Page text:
A liberation, then suspicion
Soldiers hold Iraqi men after Islamic State flees village
BARTELLA, Iraq — As Iraqi forces traded fire this week with the Islamic State fighters who held his village hostage for the last 2 years, Taqayadin Hawas hunkered down with his seven children and prayed not to die.
Mortar shells nearly leveled the house as his children wailed. With snipers outside, the family couldn’t flee. He thought their homewould be their grave.
When the gunfire stopped Tuesday, the family emerged to find their house and much of their village of 75 homes destroyed. One elderly man had been killed by a mortar strike. Still, the 700 villagers were jubilant.
Free of the militant group’s stern Islamic strictures, men cut their beards, women removed their veils. Families prepared for reunions with family they had not seen in years.
But freedom brought new problems. The villagers found themselves treated with suspicion, held under guard, searched and questioned even before arriving at the residential camps for Iraqis displaced by the war — were they innocent civilians, or militants in disguise?
Telling the difference between the two is one of the biggest challenges faced by local authorities and international aid groups.
“We don’t want to see people looking for safety punished,” said Alex Milutinovic, International Red Cross country director in Iraq. “The screening process, that’s what it’s for: So that people who committed crimes will be punished. ... The rest should be provided assistance and support. The majority of (displaced people) are not terrorists.”
Frederic Cussigh, head of the United Nations refugee program in the northern Iraqi town of Irbil, said his organization arranged to fasttrack screening for women and children but that the rest must be screened carefully because Islamic State “could infiltrate with the civilians either to hide or perpetrate Iraqi families flee their homes Tuesday in the village of of Tob Zawa, where hundreds of people were quickly placed under guard and families were told they would be separated. some attacks later on.”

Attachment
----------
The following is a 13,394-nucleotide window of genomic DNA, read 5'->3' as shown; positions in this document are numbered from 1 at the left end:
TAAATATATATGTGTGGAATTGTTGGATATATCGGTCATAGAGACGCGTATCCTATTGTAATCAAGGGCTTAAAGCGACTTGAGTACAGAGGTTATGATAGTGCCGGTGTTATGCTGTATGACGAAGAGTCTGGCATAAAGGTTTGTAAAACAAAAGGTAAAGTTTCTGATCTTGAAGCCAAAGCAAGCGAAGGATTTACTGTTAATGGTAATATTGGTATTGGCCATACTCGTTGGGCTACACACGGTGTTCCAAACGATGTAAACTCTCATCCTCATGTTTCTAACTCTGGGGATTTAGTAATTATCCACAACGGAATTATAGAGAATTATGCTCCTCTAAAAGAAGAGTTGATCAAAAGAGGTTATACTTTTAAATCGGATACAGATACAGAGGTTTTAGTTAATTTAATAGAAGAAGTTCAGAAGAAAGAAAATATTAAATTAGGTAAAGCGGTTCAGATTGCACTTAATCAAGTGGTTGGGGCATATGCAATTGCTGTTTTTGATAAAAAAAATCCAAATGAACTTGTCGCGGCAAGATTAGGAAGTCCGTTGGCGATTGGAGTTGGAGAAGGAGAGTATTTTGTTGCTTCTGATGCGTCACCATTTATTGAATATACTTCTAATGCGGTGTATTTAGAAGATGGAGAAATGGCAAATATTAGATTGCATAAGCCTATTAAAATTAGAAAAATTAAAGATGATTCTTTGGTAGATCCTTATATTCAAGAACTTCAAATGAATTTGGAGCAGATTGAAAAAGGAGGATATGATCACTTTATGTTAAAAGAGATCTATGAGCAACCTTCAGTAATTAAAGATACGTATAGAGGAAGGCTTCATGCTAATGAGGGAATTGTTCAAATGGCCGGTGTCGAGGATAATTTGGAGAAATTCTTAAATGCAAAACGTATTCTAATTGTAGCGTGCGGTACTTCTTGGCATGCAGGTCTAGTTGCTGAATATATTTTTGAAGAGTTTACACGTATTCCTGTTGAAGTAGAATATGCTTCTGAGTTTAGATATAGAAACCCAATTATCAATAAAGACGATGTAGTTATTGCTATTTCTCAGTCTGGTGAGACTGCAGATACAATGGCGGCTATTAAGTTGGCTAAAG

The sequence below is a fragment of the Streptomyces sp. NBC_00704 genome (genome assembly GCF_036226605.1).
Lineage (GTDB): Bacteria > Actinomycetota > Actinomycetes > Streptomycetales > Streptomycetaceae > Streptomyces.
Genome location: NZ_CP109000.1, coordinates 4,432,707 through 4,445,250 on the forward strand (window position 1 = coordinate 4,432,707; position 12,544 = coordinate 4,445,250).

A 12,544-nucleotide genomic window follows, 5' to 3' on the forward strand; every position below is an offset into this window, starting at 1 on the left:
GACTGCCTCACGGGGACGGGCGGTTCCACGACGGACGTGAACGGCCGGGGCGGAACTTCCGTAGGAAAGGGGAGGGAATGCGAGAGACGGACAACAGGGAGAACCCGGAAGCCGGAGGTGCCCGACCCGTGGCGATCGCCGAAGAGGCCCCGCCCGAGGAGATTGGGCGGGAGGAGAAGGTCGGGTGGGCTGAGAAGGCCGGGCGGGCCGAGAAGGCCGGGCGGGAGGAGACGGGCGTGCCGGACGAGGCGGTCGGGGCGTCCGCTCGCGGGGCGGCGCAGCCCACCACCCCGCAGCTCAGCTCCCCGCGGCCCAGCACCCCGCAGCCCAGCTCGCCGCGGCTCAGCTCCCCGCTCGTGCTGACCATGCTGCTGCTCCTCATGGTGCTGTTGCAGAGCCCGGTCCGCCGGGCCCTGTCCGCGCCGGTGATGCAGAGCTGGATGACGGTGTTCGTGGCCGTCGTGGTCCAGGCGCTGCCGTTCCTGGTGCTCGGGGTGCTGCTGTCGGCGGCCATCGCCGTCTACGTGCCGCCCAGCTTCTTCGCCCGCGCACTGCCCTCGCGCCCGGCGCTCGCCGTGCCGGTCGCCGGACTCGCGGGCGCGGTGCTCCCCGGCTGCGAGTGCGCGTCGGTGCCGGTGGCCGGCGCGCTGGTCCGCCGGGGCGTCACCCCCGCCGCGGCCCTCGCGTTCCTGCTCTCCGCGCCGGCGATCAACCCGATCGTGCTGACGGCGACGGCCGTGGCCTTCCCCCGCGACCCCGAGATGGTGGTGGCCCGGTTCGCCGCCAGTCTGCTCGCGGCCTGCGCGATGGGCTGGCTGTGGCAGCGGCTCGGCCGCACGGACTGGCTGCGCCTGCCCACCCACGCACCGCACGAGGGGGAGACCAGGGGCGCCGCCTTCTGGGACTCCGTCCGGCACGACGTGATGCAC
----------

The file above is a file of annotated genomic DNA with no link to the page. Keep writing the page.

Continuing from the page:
At a checkpoint near Bartella, about 15 miles east of Mosul, hundreds freed from the village of Tob Zawa were quickly placed under guard and families were told they would be separated. Women and small children were ushered ahead, men and older boys held back for a couple of hours as Kurdish soldiers questioned them and searched their cars, trucks and tractors, some hauling a mix of people, furniture, sheep and calves.
It was difficult to discern which villagers — if any — had supported Islamic State.
Anter Arafat, 64, said sol- diers questioned him about the group’s occupation; they wanted to know who had supported the militants. Arafat told them the fighters had all fled.
He and others spoke of being forced to pray five times a day, to grow beards and abide by strict rules that forbade television, cellphones and smoking. Those whomissed prayers lost their electricity. Women had to cover nearly every inch of their bodies, including their hands. Even men said they had to ensure their ankles werecovered. Theysaidtheir children had not seen doctors or attended school.
Kurdish and Iraqi soldiers guarding the convoy of evacuees were edgy at first. They warned those approaching the villagers that some might be armed with suicide vests.
Villager Abdel Hadi sat cutting his beard with scissors and a plastic mirror, hoping that would persuade officials at the camp that he was not allied with Islamic State. “I’m expecting an investigation. I don’t know what,” said Hadi, 33.
Also cutting his beard was Omar Madhar, 35, whose wife and four children had already been taken to a camp. As he trimmed, a friend who had driven 45 miles west